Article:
An R22 system uses mineral oil as an operational lubricant, whereas R410A and R407c use polyol ester (POE) synthetic oil. You would need to drain the petroleum-based mineral oil and replace it with POE oil to use the R407C refrigerant. Plus, you would still need a certified professional to flush the R22 to use the R407C without issues.
What’s Involved In the R22/R410A Conversion Process?
A certified professional can assess whether your system needs a full replacement or if you can just upgrade essential parts. Then, the technician can install the new parts and begin to dry out the moisture from the entire system. It is imperative that the technician removes ALL moisture and patches all leaks before charging the unit with R410A.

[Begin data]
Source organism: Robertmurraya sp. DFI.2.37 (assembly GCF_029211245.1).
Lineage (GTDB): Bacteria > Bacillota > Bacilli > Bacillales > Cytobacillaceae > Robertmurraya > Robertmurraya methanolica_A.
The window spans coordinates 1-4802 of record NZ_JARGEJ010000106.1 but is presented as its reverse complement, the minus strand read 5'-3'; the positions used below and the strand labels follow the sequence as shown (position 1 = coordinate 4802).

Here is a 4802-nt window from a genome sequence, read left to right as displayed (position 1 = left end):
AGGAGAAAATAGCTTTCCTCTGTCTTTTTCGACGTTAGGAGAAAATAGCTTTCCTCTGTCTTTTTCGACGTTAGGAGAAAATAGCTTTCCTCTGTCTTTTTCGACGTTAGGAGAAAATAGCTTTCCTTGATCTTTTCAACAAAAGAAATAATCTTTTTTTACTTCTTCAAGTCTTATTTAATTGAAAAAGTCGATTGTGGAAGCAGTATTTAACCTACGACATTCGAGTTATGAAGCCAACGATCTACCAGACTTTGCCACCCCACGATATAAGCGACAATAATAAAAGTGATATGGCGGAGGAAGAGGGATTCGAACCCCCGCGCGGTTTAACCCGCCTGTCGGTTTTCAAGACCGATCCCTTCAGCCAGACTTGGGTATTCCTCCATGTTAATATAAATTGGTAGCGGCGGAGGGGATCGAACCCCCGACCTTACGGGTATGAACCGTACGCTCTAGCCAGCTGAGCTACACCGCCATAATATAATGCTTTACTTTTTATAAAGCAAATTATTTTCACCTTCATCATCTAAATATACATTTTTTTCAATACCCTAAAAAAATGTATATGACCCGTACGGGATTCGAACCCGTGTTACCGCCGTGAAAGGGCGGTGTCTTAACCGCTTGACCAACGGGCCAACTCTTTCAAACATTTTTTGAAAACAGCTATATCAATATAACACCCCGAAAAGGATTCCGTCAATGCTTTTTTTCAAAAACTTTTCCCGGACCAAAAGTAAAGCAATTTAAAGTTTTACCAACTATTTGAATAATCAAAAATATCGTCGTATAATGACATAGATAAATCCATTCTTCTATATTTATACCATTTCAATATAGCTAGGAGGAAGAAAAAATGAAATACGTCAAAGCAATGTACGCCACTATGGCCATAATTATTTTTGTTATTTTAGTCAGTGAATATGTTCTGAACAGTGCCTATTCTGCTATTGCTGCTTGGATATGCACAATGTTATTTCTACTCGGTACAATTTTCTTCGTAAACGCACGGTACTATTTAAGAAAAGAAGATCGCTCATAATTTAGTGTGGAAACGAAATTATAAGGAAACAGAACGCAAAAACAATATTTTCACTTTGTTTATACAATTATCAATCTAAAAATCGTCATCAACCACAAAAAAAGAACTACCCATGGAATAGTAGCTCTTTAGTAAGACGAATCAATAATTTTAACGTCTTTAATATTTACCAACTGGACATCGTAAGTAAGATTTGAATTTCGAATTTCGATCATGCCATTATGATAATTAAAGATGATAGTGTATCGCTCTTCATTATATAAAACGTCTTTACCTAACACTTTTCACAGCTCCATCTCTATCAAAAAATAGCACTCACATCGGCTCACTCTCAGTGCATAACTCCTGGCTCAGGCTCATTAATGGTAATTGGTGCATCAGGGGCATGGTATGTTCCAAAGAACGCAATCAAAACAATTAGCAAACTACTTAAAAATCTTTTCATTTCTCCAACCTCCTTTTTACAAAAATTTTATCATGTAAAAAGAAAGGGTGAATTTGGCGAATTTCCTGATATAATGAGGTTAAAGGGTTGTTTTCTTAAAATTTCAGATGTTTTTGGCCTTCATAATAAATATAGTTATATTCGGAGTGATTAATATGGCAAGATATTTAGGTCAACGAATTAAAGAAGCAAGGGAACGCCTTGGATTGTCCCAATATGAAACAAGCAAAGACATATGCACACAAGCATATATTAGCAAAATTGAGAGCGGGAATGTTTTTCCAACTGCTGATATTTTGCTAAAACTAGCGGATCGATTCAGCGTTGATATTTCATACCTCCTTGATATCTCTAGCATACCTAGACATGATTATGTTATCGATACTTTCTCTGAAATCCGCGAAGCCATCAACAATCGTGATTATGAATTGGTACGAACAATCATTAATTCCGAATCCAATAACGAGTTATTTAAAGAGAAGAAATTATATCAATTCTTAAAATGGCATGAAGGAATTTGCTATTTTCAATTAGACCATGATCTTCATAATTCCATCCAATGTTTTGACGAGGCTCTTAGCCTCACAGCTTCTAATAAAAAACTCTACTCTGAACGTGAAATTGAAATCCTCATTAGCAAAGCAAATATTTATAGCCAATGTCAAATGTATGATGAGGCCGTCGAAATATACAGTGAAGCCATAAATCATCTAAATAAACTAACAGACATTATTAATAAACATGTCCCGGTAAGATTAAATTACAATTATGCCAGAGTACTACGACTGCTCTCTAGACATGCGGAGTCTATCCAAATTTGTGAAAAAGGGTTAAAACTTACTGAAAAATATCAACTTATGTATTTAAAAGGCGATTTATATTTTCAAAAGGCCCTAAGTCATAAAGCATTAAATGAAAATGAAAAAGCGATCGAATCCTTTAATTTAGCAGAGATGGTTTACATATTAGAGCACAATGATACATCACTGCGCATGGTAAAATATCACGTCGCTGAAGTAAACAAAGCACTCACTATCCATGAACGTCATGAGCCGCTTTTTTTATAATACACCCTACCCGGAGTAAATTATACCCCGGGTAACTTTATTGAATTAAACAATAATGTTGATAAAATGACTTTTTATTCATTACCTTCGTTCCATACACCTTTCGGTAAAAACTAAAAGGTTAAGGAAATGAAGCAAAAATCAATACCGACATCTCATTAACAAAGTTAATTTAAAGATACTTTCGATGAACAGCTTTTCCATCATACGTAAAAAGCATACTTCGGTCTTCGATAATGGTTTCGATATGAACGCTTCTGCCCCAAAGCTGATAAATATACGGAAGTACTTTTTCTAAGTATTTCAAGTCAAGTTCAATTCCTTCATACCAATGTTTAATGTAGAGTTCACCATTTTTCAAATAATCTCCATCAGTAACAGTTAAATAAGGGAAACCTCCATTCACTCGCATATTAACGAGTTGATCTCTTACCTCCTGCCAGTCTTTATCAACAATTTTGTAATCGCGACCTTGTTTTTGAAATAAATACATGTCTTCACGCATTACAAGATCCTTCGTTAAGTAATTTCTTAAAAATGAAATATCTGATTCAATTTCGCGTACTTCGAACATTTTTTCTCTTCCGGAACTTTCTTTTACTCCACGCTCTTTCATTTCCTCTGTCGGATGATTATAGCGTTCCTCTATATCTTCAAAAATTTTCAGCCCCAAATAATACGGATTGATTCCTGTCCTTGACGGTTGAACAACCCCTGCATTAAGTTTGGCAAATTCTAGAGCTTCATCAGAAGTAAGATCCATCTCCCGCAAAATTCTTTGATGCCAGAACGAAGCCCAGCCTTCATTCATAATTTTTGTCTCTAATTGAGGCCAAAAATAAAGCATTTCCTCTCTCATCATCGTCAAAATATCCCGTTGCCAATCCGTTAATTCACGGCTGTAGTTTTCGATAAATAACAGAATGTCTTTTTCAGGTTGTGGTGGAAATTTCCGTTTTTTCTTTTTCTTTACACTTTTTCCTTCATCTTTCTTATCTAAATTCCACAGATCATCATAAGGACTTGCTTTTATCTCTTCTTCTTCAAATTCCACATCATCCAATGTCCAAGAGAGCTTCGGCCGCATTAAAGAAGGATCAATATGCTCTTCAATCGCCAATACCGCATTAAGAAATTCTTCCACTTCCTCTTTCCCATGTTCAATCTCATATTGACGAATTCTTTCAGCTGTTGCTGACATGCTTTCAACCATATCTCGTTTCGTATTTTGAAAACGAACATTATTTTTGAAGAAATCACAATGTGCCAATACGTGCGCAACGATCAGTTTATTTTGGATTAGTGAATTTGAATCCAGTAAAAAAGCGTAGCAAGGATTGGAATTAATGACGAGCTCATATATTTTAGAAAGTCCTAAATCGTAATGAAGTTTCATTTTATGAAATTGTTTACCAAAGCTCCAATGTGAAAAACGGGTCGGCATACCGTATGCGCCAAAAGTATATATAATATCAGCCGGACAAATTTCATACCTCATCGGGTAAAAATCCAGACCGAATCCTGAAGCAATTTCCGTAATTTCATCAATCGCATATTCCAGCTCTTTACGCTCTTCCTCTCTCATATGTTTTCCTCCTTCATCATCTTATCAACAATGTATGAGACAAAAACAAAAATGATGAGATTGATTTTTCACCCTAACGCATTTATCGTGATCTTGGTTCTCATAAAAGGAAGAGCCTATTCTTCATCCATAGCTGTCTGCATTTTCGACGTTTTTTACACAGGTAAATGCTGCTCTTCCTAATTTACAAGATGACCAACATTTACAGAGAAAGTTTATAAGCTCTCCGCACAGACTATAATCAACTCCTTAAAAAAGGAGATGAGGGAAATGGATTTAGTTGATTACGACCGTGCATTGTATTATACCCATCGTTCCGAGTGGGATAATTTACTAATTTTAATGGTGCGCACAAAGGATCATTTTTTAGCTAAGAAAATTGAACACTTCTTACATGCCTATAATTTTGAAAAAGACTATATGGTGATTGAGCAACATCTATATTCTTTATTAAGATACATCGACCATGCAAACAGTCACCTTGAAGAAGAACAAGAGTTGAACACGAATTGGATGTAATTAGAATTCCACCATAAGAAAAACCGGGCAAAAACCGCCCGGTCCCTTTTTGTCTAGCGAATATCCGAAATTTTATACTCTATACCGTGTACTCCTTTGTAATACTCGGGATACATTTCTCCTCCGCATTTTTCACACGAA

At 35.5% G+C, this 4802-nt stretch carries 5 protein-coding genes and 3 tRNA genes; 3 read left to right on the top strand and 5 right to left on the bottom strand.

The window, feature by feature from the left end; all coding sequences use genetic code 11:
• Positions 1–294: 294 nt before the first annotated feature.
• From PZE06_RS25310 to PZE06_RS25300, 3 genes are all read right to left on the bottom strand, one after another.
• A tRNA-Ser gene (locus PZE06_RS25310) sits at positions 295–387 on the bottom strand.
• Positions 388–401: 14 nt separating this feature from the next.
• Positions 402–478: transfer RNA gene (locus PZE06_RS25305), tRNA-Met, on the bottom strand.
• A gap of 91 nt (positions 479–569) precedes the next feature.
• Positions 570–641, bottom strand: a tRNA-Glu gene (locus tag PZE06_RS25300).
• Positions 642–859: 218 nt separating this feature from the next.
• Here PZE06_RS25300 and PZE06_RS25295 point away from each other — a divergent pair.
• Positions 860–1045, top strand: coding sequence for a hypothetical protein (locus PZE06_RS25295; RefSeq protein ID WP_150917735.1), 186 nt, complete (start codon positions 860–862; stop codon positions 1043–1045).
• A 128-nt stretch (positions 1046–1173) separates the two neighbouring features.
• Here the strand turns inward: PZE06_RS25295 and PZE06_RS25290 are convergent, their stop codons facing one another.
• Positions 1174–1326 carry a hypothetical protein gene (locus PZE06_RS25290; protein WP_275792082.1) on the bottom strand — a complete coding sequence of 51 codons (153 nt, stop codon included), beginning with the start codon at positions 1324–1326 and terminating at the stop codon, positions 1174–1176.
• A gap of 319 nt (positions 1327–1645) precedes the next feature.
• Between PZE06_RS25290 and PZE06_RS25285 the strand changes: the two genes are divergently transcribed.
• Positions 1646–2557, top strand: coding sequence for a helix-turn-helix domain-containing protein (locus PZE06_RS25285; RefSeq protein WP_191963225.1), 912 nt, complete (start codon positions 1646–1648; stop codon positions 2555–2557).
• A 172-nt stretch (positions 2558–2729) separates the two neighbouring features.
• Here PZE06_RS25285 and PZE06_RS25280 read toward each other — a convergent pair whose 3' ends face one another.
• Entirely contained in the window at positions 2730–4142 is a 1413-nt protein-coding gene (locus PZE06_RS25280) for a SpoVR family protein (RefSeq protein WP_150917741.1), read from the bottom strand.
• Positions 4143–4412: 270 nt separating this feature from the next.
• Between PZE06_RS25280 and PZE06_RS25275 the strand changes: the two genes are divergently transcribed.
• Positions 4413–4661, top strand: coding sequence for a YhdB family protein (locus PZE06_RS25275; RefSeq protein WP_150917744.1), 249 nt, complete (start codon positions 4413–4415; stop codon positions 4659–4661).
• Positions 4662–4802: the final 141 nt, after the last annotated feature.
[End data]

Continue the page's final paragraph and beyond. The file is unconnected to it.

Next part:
In addition to removing the moisture, all traces of oil must be removed from the previous system. Mineral oil used in R22 systems is incompatible with the POE oil used with newer refrigerants. Any cross-mingling of these oils will cause the system to lose lubricating ability and fail immediately, causing more severe problems.
The most crucial part of this process is the removal of the R22 refrigerant from the system. Because of its caustic nature, the R22 must be carefully transferred, so it doesn’t leak into the air. This requires hours of training to execute successfully, which is why you shouldn’t go the DIY route for this job.
Will This Conversion “Future-Proof” My A/C?
Not necessarily–the average A/C compressor unit has an average life of 10 to 12 years. Scientists are consistently working on creating other sustainable and environmentally responsible compounds for home and commercial refrigerant use. Even R410A has some drawbacks scientists are trying to improve upon for future generations.